Department of History and Geography

SURF Abstracts from History and Geography



J. Patrick Creghan (Dr. Charles Irons) Department of History and Geography

This study aimed to distinguish differences in morale between the generals/general staff and the
rank-and-file soldiers of the Army of Northern Virginia leading up to and directly following the
Gettysburg Campaign. This question also has implications for broader debates about the nature
of Confederate nationalism and the viability of the Confederacy. Some historians, such as Paul
Escott and Drew Faust, have argued that Confederate nationalism began to wane by the end of
1862 and severely undermined the Southern war effort. Others, such as Gary Gallagher and
Aaron Sheehan-Dean, argue instead that Confederate nationalism did not begin to decline until
1864, and only then as a result of battlefield defeats and not issues on the home front. In order to
gauge the depth of commitment to the Confederacy of general officers, I examined their
published correspondence (both military and personal), much of which was accessible in Elon
University’s McLendon Rare Book and Special Collections. To find rank-and-file soldiers’
statements about Confederate nationalism, I examined manuscript collections at the University of
North Carolina (Southern Historical Collection) and Duke University (David M. Rubenstein
Library). I focused only on three North Carolina regiments from the Army of Northern Virginia
(1st, 11th, and 26th) and select generals. For newspapers, I utilized an online database for The
Daily Dispatch, which was located in Richmond, and UNC’s North Carolina Collection for The
Daily Progress, which was located in Raleigh. I utilized these sources to corroborate the themes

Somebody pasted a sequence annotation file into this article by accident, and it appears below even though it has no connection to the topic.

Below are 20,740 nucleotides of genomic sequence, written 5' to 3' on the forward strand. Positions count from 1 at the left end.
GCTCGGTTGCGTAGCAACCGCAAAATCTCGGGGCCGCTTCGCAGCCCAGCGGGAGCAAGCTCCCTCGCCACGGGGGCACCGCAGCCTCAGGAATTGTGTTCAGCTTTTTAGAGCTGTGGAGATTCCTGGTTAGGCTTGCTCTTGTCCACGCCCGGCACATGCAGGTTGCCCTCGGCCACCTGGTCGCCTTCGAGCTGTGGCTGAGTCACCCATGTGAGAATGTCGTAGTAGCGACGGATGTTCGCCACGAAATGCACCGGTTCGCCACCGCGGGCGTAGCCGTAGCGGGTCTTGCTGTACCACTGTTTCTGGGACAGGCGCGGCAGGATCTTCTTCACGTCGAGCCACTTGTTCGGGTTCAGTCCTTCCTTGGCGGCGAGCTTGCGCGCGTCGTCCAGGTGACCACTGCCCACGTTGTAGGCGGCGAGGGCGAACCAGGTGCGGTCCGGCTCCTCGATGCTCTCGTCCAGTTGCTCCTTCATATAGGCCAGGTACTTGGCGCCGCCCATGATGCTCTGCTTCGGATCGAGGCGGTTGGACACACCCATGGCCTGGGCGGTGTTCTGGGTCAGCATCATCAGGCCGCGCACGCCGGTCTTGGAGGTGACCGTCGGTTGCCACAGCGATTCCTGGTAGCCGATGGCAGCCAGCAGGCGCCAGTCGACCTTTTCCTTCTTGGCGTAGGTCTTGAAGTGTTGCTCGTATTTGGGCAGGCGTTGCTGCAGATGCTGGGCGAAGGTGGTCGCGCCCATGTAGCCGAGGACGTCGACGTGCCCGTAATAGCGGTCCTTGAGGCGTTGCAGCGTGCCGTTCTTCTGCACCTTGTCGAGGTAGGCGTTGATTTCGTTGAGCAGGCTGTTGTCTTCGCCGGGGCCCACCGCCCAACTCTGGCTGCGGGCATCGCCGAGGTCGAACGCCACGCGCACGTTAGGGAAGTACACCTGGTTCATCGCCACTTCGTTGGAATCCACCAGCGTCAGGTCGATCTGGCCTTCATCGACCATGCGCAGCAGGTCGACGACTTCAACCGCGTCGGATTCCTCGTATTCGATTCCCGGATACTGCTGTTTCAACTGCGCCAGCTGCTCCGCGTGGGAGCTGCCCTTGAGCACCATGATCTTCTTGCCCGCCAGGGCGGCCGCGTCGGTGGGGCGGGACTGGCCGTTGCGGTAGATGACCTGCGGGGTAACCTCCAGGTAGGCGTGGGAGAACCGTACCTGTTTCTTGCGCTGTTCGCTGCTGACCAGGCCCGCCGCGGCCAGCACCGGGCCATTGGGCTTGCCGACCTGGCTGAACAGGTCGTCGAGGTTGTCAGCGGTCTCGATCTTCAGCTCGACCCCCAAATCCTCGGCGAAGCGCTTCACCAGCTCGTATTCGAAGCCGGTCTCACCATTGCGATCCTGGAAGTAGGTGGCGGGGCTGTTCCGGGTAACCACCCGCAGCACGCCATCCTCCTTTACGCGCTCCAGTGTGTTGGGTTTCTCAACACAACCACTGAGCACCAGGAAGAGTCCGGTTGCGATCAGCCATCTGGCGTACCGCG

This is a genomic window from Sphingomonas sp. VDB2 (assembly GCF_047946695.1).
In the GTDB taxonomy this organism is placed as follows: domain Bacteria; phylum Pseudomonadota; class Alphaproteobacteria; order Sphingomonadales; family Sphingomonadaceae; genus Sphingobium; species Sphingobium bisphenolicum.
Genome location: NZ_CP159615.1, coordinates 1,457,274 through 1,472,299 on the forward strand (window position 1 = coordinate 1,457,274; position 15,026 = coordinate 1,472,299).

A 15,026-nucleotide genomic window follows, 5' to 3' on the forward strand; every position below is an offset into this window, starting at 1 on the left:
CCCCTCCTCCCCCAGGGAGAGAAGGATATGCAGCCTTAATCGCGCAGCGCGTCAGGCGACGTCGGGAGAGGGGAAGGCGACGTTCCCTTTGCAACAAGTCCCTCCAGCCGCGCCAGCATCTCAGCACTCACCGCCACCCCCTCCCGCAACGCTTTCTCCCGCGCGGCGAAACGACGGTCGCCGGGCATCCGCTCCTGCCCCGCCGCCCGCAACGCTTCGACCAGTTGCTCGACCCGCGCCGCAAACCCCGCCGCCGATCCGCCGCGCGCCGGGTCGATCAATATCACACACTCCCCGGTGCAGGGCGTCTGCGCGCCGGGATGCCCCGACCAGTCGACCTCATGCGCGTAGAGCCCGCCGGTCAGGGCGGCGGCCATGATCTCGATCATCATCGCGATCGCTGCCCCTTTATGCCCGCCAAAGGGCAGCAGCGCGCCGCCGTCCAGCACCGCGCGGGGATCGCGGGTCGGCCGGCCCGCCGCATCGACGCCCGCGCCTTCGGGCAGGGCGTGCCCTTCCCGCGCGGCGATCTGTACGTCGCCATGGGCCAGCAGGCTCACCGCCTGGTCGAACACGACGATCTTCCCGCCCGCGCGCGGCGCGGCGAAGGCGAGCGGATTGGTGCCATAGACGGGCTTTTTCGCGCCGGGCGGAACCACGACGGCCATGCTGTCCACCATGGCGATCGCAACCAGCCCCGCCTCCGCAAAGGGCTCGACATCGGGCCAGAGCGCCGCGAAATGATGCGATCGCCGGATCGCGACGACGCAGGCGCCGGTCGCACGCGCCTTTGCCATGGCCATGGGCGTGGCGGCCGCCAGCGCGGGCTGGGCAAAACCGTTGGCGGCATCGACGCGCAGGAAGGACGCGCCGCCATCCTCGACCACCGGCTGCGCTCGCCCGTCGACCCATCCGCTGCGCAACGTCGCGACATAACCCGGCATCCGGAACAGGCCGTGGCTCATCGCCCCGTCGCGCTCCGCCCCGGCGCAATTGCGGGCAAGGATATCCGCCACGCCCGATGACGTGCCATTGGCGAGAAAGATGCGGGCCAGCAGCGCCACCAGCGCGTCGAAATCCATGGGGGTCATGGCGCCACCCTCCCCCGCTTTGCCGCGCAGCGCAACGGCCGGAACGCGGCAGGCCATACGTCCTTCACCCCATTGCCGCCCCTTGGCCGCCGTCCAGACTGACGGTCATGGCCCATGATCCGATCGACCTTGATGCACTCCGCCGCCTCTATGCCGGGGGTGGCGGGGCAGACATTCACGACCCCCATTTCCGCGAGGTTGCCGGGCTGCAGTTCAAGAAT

discovered in correspondence between the home front and soldiers. The generals, soldiers, and
newspaper editors whose writings I consulted did not lose faith in the Confederacy as a result of
the failure of the Gettysburg Campaign. My documentation of their surprisingly uniform
commitment to the Confederacy is strong evidence in support of Gary Gallagher’s argument for
the strength of Confederate nationalism. My findings show that in the summer of 1863 the
Confederate people still believed strongly in their cause and their ability to be victorious. By showing that white North Carolinians still believed in the cause throughout the summer of 1863,
this research suggests that Confederate nationalism was resilient, indeed.


Zachary B. Fisher (Dr. Nancy Midgette and Dr. Janet Warman) Department of History

In 1862, in the midst of the Civil War, the United States Congress voted to pass the Morrill Act,
which donated federal land and money to each state for the creation of a public college focused
on agricultural and technical knowledge. In 1890, the passage of the Second Morrill Act
mandated equal access to public higher education for black as well as white students. States
could either integrate their original land-grant college or build a separate institution for black
students. Seeking to preserve their highly segregated society, the majority of Southern states
chose the second option. Although historians have long recognized that historically black
colleges and universities were influential in the civil rights movement of the 1950s and 60s, the
importance of the institutions developed from the Second Morrill Act has not been specifically
studied. Through my research, I examined primary resources, including school newspaper
articles and interviews of student leaders, as well as secondary resources to determine the impact
of land-grant HBCUs. My research revealed that students at these institutions, primarily North
Carolina A&T, Florida A&M, and South Carolina State, were crucial to the progression and
success of the civil rights movement. The sit-in movement, which was revitalized by the
Greensboro Four at NC A&T, provided black students across the South with an effective model
for peaceful demonstration. This movement led directly to the formation of the Student
Nonviolent Coordinating Committee, which gave student leaders from land-grant HBCUs the
opportunity to garner national political attention through their efforts. These students also gained
respect from adult leaders in the NAACP and often influenced the strategies of the national civil
rights movement. Florida A&M students were the first activists to use prolonged imprisonment
to their advantage, and NC A&T students popularized the use of appeals to patriotism and